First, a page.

As ‘green’ and sustainability-linked trade finance has surged in the past two years, so too have risks of greenwashing.
In our latest briefing, Olivier Bazin and Jason Marett discuss how commodity traders and other users of commodity trade finance instruments can reduce greenwashing risks.
On the morning of 31 May 2022 German police raided the Frankfurt offices of German investment fund DWS and Deutsche Bank as part of a probe into allegations of greenwashing. This followed an investigation by BaFin, the German financial regulator and a probe by the SEC in the US. In October, HSBC was censured by the UK Advertising Standards Authority for making environmental assertions that omitted material information about its financing of activities that contribute to GHG emissions.
These enforcement actions are focussed on prevention of fraud and investor protection in financial services and it is clear that trade finance is not immune. As ‘green’ and sustainability-linked trade finance has surged in the past two years, so too have risks of greenwashing. Put simply, greenwashing occurs when a company falsely claims that something is greener that it really is. Everyone can agree that greenwashing is bad - it hurts investors as well as those companies engaged in genuinely ‘green’ or sustainable activities or financings. Ultimately greenwashing makes it harder to improve the sustainability of our economies because the legitimacy of genuine sustainability efforts is undermined.
Until recently there have been relatively few consequences for companies that engage in greenwashing. We are now seeing an increasing risk of civil claims (eg from NGOs) or regulatory action against companies that make misleading green claims.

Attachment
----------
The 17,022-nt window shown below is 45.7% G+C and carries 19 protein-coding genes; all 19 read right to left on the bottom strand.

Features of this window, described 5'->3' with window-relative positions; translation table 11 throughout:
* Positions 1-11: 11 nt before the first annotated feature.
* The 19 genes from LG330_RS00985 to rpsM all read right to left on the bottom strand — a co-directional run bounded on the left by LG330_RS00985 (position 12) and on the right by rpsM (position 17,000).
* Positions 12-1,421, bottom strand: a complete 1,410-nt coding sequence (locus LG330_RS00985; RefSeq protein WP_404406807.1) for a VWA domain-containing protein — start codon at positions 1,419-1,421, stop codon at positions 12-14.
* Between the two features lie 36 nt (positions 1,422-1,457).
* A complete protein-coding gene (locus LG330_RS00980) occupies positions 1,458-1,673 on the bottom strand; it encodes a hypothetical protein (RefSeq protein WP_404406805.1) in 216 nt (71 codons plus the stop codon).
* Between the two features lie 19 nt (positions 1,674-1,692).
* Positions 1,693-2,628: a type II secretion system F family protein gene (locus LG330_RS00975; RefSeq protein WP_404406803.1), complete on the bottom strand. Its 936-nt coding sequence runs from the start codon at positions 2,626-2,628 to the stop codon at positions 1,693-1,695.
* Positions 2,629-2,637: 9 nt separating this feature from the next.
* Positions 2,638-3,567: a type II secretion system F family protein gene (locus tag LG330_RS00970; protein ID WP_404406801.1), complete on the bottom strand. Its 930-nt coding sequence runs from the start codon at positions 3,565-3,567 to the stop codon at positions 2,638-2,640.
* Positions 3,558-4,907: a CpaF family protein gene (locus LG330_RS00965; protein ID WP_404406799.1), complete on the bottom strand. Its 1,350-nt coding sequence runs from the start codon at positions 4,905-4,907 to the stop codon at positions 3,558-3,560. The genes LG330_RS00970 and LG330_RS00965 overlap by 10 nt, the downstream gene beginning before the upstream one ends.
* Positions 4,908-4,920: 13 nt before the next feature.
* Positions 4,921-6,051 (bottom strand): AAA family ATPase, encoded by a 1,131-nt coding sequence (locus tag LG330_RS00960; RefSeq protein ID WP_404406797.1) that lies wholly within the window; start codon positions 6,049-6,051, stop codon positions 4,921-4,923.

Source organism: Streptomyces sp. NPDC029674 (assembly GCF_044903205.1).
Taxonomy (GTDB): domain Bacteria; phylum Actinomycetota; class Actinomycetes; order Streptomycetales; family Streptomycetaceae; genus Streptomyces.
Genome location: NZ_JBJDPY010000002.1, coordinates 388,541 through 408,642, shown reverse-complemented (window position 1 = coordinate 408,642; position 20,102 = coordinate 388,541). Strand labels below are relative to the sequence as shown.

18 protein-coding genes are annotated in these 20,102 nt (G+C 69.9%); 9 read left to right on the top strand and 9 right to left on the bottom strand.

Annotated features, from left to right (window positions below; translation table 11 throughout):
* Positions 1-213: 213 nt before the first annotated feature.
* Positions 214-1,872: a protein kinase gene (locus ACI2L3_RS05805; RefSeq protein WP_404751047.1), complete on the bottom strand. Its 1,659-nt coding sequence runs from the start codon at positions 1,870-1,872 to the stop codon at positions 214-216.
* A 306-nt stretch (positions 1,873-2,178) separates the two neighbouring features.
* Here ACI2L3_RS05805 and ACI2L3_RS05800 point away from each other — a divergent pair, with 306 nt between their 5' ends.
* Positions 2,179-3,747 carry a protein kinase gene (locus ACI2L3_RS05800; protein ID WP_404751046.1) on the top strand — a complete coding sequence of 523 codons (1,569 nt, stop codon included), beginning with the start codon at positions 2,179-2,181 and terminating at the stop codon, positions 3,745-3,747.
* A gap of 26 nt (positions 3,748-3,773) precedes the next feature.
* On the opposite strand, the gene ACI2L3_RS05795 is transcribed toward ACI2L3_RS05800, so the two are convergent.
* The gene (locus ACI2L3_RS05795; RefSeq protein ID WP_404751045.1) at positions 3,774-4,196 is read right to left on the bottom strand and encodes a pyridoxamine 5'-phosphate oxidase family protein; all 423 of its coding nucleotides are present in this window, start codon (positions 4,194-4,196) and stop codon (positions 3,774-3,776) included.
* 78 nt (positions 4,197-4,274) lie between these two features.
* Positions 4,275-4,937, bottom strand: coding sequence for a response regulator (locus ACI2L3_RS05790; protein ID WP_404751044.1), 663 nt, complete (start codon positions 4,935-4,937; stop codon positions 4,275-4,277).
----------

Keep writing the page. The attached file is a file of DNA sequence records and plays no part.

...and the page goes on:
How to ensure trade finance products are free of greenwashing?
Finance, transportation and commodity trading collectively play an important role in tackling climate change and the rise of ‘green’ trade finance instruments is a natural and very welcome development. For example, in the agri-trading sector, trade finance instruments like letters of credit or working capital facilities can be linked to, or include, sustainability goals and criteria. This may include goals relating to the supply chain, for example to reduce deforestation risks or emissions, or to improve the traceability of origin of products like soy, palm oil and cotton. The producers of coffee and cocoa are often smallholder farmers with little market power. Trade financing for the production or processing of these products may include goals relating to the protection of farmers, for example ensuring that producers receive a minimum price or are certified by standards such as FairTrade 1. Sustainability criteria are also increasingly common in financings of other commodities, such as metals and minerals and oil & gas2.
However, traders need to be aware of the risks of greenwashing in trade finance. Sustainability KPIs embedded in trade finance products need to be selected carefully to ensure that any targets are material, robust and meaningful. The Loan Market Association (LMA), the London-based syndicated loan market body, has issued its latest guidelines in March 2022 which set out the principles for selecting and calibrating targets in sustainability-linked loans 3. Assuming KPIs are appropriate, traders will still need to be careful about making broader green and sustainability assertions to make sure these can be backed up. Discussions and cooperation with banks in the sector are an integral part of the process, however traders should take care not to rely on a financier’s own sustainability frameworks when making sustainability or green assertions about a trade finance product or underlying goods.